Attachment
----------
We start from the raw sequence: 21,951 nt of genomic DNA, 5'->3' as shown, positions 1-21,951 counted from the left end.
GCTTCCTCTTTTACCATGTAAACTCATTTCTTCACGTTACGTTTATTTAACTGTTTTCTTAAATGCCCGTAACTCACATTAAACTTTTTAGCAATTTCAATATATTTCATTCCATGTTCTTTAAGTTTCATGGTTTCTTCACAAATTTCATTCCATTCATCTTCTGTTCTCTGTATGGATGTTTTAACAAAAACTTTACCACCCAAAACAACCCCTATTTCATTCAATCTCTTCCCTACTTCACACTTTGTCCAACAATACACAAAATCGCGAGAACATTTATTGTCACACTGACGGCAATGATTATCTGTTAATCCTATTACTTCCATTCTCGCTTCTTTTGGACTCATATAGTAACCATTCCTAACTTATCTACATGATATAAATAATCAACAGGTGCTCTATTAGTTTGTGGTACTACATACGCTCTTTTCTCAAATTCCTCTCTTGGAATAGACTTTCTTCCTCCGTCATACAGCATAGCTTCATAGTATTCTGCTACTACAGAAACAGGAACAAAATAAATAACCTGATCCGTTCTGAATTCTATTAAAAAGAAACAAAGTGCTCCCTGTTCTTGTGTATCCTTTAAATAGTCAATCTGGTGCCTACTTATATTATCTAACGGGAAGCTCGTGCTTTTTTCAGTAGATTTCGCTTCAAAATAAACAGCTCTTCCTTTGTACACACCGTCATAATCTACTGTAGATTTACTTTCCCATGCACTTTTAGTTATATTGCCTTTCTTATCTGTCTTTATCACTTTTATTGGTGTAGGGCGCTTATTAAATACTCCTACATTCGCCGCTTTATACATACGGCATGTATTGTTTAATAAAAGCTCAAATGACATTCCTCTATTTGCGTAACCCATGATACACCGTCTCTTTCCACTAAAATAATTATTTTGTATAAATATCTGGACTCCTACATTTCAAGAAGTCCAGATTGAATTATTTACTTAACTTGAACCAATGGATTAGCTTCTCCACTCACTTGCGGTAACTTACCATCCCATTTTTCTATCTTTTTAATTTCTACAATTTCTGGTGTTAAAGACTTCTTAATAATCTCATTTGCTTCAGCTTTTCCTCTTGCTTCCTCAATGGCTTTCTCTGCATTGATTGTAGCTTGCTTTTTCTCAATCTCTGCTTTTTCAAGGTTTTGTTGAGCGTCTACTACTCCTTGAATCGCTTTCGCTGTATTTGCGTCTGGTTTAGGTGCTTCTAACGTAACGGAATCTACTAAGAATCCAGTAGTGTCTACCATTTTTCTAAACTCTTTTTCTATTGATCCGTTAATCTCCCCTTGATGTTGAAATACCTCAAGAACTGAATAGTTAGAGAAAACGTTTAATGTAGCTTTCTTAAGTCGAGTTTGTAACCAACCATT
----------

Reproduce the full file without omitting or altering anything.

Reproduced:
We start from the raw sequence: 21,951 nt of genomic DNA, 5'->3' as shown, positions 1-21,951 counted from the left end.
GCTTCCTCTTTTACCATGTAAACTCATTTCTTCACGTTACGTTTATTTAACTGTTTTCTTAAATGCCCGTAACTCACATTAAACTTTTTAGCAATTTCAATATATTTCATTCCATGTTCTTTAAGTTTCATGGTTTCTTCACAAATTTCATTCCATTCATCTTCTGTTCTCTGTATGGATGTTTTAACAAAAACTTTACCACCCAAAACAACCCCTATTTCATTCAATCTCTTCCCTACTTCACACTTTGTCCAACAATACACAAAATCGCGAGAACATTTATTGTCACACTGACGGCAATGATTATCTGTTAATCCTATTACTTCCATTCTCGCTTCTTTTGGACTCATATAGTAACCATTCCTAACTTATCTACATGATATAAATAATCAACAGGTGCTCTATTAGTTTGTGGTACTACATACGCTCTTTTCTCAAATTCCTCTCTTGGAATAGACTTTCTTCCTCCGTCATACAGCATAGCTTCATAGTATTCTGCTACTACAGAAACAGGAACAAAATAAATAACCTGATCCGTTCTGAATTCTATTAAAAAGAAACAAAGTGCTCCCTGTTCTTGTGTATCCTTTAAATAGTCAATCTGGTGCCTACTTATATTATCTAACGGGAAGCTCGTGCTTTTTTCAGTAGATTTCGCTTCAAAATAAACAGCTCTTCCTTTGTACACACCGTCATAATCTACTGTAGATTTACTTTCCCATGCACTTTTAGTTATATTGCCTTTCTTATCTGTCTTTATCACTTTTATTGGTGTAGGGCGCTTATTAAATACTCCTACATTCGCCGCTTTATACATACGGCATGTATTGTTTAATAAAAGCTCAAATGACATTCCTCTATTTGCGTAACCCATGATACACCGTCTCTTTCCACTAAAATAATTATTTTGTATAAATATCTGGACTCCTACATTTCAAGAAGTCCAGATTGAATTATTTACTTAACTTGAACCAATGGATTAGCTTCTCCACTCACTTGCGGTAACTTACCATCCCATTTTTCTATCTTTTTAATTTCTACAATTTCTGGTGTTAAAGACTTCTTAATAATCTCATTTGCTTCAGCTTTTCCTCTTGCTTCCTCAATGGCTTTCTCTGCATTGATTGTAGCTTGCTTTTTCTCAATCTCTGCTTTTTCAAGGTTTTGTTGAGCGTCTACTACTCCTTGAATCGCTTTCGCTGTATTTGCGTCTGGTTTAGGTGCTTCTAACGTAACGGAATCTACTAAGAATCCAGTAGTGTCTACCATTTTTCTAAACTCTTTTTCTATTGATCCGTTAATCTCCCCTTGATGTTGAAATACCTCAAGAACTGAATAGTTAGAGAAAACGTTTAATGTAGCTTTCTTAAGTCGAGTTTGTAACCAACCATT